It is an old truth that needs repeating.
the period preceding my appointment as Director-General, I spoke extensively with many
African Ambassadors and Representatives in Geneva regarding the concerns of African
Members of the WTO and the multilateral trading system. I have also noted the contents of
several reports designed to prepare Africa for Seattle: reports from conferences in South
Africa, Ethiopia, Kenya, Zimbabwe and Nigeria.
these meetings, and in conversation with me, Africa's concerns, have been expressed
honestly and with force and validity. They are:
uneven distribution of benefits in the multilateral trading system;
apprehension of further marginalization;
desire for flexibility in the use of appropriate trade policy instruments;
insufficient capacity and supply-side constraints which have prevented Africa from fully
exploiting market access opportunities;
inadequacy of technical assistance;
weakness of Africa's participation in WTO policy-making processes; and,
support for the regional integration process in Africa.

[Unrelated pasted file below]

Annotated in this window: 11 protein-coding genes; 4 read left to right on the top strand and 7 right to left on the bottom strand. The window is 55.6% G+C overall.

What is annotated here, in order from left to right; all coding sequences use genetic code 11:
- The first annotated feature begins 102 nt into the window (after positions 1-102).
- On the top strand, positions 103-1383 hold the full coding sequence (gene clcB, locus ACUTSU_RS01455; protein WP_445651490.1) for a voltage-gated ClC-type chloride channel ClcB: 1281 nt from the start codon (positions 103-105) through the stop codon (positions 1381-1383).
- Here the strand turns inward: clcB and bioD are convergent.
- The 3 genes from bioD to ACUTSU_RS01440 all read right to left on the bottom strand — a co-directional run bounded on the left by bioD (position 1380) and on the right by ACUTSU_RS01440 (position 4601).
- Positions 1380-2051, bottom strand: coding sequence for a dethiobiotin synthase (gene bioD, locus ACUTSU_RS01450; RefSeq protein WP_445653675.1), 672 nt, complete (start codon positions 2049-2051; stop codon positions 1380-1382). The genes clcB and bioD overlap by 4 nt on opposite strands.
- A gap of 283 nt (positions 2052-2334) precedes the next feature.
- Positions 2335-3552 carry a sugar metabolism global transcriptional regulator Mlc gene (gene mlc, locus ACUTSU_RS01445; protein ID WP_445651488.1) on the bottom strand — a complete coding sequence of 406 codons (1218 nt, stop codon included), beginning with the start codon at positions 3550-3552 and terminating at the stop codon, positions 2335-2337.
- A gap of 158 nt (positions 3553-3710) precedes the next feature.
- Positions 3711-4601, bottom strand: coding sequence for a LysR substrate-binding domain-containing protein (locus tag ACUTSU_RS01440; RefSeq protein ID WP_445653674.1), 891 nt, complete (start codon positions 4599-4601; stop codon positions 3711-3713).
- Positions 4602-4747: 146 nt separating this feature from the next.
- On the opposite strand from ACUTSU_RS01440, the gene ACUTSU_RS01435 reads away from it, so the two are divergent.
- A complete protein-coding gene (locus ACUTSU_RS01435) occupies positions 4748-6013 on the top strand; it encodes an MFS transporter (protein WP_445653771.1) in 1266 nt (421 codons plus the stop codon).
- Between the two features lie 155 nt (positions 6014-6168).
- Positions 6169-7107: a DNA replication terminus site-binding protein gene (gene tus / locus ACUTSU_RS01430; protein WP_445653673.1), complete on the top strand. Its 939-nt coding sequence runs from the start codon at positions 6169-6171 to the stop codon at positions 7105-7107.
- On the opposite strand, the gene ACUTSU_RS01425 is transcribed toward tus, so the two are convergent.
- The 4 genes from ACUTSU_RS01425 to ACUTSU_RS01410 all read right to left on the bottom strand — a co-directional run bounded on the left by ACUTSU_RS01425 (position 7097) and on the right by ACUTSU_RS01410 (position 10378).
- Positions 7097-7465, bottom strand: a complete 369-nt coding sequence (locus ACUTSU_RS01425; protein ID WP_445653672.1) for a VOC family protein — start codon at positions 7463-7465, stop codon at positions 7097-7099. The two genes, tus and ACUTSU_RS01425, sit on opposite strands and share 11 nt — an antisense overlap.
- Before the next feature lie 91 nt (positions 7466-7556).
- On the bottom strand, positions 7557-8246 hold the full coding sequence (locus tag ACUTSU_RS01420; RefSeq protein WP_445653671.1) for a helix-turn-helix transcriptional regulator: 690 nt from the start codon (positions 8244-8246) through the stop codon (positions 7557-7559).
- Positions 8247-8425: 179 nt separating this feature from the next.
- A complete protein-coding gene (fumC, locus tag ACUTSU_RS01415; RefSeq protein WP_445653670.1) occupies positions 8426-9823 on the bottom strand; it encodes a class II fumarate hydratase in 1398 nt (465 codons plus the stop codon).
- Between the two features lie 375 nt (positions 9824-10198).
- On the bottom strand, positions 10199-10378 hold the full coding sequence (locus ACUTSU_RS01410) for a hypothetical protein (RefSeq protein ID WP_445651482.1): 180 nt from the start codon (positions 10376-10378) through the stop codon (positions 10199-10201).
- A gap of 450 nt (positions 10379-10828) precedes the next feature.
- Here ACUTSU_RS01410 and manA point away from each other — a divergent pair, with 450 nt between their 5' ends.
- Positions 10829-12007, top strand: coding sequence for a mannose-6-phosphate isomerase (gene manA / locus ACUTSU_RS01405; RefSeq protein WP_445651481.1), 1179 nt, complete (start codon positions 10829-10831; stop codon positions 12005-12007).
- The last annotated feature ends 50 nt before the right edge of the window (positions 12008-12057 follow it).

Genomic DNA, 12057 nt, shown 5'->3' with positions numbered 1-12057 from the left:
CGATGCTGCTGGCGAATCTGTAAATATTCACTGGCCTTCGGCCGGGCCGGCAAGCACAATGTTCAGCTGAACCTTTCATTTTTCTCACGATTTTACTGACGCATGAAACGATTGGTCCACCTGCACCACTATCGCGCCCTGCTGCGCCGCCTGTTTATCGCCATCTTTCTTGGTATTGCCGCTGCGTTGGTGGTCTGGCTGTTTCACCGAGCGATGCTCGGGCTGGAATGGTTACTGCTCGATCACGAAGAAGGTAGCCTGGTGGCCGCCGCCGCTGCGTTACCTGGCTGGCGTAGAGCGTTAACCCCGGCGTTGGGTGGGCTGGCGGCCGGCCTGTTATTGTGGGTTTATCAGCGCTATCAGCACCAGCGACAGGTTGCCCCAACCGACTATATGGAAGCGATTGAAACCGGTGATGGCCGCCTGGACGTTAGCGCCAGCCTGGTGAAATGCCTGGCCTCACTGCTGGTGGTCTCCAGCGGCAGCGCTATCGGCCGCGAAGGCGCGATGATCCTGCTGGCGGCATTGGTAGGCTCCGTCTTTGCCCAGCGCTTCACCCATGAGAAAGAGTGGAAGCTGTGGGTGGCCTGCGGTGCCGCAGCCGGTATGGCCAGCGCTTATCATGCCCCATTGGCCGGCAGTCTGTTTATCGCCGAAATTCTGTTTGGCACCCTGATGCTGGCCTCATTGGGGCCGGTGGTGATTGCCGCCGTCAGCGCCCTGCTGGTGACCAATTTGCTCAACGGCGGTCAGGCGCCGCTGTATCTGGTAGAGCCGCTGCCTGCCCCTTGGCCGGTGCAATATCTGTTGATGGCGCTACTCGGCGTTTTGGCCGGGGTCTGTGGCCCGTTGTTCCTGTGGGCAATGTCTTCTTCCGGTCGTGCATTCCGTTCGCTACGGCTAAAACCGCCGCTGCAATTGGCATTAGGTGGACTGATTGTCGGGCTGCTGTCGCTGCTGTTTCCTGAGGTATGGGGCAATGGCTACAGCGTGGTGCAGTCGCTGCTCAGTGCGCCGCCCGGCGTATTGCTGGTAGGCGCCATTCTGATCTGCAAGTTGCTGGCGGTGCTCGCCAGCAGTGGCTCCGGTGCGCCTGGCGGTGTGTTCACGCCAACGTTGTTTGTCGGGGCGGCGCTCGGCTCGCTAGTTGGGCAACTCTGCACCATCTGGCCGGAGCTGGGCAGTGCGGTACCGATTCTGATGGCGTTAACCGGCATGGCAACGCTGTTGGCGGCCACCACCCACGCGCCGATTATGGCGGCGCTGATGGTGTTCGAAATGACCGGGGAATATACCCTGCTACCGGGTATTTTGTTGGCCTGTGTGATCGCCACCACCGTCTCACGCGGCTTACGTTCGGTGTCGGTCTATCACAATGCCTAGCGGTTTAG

would like to address some of these concerns. Africa is deeply and rightly concerned that
the continent's share of global merchandise trade has been steadily declining, from 5.9%
in 1980 to 4.2% in 1985 to 2.3% in 1996. It is unacceptable that on this continent of
700 million people, between 250 to 300 million people live in poverty (below US$1 a
day). Average continental GDP growth rates of 3.5% are only just keeping pace with
population growth. Of the 48 countries, designated as Least-Developed Countries (LDCs) by
the United Nations, 33 are located in Africa. Standing still, in these terms, is
going backwards. This is a time bomb. I am asking developed countries and other members of
the WTO, to help resolve the problem by granting duty-free access to all products